Prosecutor insists yoga business founder is a risk to flee
NEW YORK (AP) — A prosecutor argued Wednesday that an international yoga business founder arrested on tax charges has a history of arrests, and is a flight risk and danger to prospective witnesses in the case against him, but a judge disagreed with a request to confine the man to his Washington home.
U.S. Magistrate Judge Jennifer E. Willis set bail for Gregory Gumucio at $250,000 and banned him from associating with those he once employed at “Yoga to the People.”
The business had operated about 20 locations in the United States, including in San Francisco, Berkeley and Oakland, California; Tempe, Arizona; Orlando, Florida; and cities in Colorado and Washington. It also had operated in Spain and Israel and was seeking to expand to other countries when it closed two years ago.
Gumucio was arrested last week on charges alleging that he failed to pay taxes for over a decade while running an international yoga company that generated over $20 million in revenue.
Assistant U.S. Attorney Michael D. Neff sought to boost bail conditions initially set in Washington when Gumucio was arrested last week, along with two others, including his romantic partner.
Neff wanted Gumucio to be subjected to home incarceration and location monitoring, and he requested a $1 million bail, saying evidence was overwhelming and Gumucio was eventually likely to spend years in prison.
He said Gumucio, 61, of Cathlamet, Washington, has been arrested 15 times and had in the past used at least six aliases, three Social Security numbers and given three places of birth. And Neff said Gumucio has been arrested three times on accusations of flight or escape, though he didn’t say if any of the arrests resulted in convictions.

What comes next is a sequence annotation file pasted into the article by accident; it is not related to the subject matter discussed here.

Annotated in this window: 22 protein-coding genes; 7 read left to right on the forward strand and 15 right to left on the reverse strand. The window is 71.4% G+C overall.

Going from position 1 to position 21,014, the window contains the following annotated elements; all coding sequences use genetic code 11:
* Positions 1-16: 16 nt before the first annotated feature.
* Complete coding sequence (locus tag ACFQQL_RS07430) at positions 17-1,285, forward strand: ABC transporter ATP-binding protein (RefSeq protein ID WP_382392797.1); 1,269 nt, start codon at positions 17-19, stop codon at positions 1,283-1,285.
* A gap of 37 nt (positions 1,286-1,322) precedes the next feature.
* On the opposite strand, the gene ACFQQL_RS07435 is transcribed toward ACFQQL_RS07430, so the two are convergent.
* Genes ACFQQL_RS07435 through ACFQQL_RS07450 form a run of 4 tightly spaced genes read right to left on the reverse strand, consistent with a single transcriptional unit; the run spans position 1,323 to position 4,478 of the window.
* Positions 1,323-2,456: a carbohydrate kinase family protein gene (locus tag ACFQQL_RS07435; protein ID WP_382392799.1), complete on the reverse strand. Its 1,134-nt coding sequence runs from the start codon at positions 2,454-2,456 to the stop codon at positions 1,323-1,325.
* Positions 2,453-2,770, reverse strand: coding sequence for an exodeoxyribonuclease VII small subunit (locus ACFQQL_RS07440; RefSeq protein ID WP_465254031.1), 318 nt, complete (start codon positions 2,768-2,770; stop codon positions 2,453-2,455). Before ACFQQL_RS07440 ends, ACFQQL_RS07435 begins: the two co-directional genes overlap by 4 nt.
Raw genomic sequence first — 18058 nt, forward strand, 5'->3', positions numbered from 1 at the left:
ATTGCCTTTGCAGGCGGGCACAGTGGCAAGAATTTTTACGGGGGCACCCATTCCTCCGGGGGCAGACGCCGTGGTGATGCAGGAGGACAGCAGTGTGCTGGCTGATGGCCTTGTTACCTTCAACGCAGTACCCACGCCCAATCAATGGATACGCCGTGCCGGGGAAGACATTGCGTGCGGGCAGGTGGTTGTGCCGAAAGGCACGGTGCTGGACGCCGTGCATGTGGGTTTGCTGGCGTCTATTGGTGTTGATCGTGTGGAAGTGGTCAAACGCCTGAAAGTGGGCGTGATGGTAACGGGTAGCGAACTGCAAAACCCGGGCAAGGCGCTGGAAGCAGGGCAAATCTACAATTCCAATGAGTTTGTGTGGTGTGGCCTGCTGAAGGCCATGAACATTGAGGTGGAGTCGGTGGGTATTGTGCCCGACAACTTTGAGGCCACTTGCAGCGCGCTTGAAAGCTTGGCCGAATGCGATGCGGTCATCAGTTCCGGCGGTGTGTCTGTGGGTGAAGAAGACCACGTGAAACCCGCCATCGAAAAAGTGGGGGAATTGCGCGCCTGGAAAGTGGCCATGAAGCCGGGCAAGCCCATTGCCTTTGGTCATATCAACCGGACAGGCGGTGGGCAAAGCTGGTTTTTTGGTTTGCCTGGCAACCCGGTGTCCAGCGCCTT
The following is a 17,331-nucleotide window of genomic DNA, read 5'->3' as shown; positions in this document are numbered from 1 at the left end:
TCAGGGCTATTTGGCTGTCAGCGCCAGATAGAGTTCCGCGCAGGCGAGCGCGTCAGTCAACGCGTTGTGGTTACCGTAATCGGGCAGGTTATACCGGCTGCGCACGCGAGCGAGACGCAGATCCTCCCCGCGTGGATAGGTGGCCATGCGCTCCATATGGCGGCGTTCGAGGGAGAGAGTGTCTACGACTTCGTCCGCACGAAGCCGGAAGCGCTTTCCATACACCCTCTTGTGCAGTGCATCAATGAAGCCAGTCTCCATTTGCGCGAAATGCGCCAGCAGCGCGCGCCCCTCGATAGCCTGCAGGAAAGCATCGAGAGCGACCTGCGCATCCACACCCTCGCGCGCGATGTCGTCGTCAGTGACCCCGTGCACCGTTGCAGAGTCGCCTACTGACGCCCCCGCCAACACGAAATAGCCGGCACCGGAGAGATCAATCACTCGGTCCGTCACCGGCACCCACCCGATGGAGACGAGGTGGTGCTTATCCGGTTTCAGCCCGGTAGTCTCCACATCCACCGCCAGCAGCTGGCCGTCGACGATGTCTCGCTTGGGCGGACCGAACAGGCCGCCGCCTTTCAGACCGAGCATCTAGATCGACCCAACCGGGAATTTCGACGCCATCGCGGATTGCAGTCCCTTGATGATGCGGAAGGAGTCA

He also said that his mentor was a fugitive living in Mexico and that he also associated with a former member of organized crime who used to lurk around his business. And he said two former business associates had described menacing encounters with him that left them fearful after they quit his company.
In refusing some of the prosecutor’s requests, the judge noted that Gumucio’s last arrest prior to the new charges was in 1992, though she also said the bail conditions needed to be stricter than those imposed in Washington.
She ordered Gumucio to stay 60 miles (97 kilometers) away from the Canadian border and to also stay away from any airports.
Defense lawyer Marne Lenox had requested a $100,000 bail, rejecting the prosecutor’s claims that Gumucio has extensive ties abroad and generally portraying Neff’s claims as overblown.
Neff had asked that Gumucio be banned from having any firearms or explosives. “That is, quite frankly, overkill,” Lenox said.
She said he was a family man who was closely involved with his three children.
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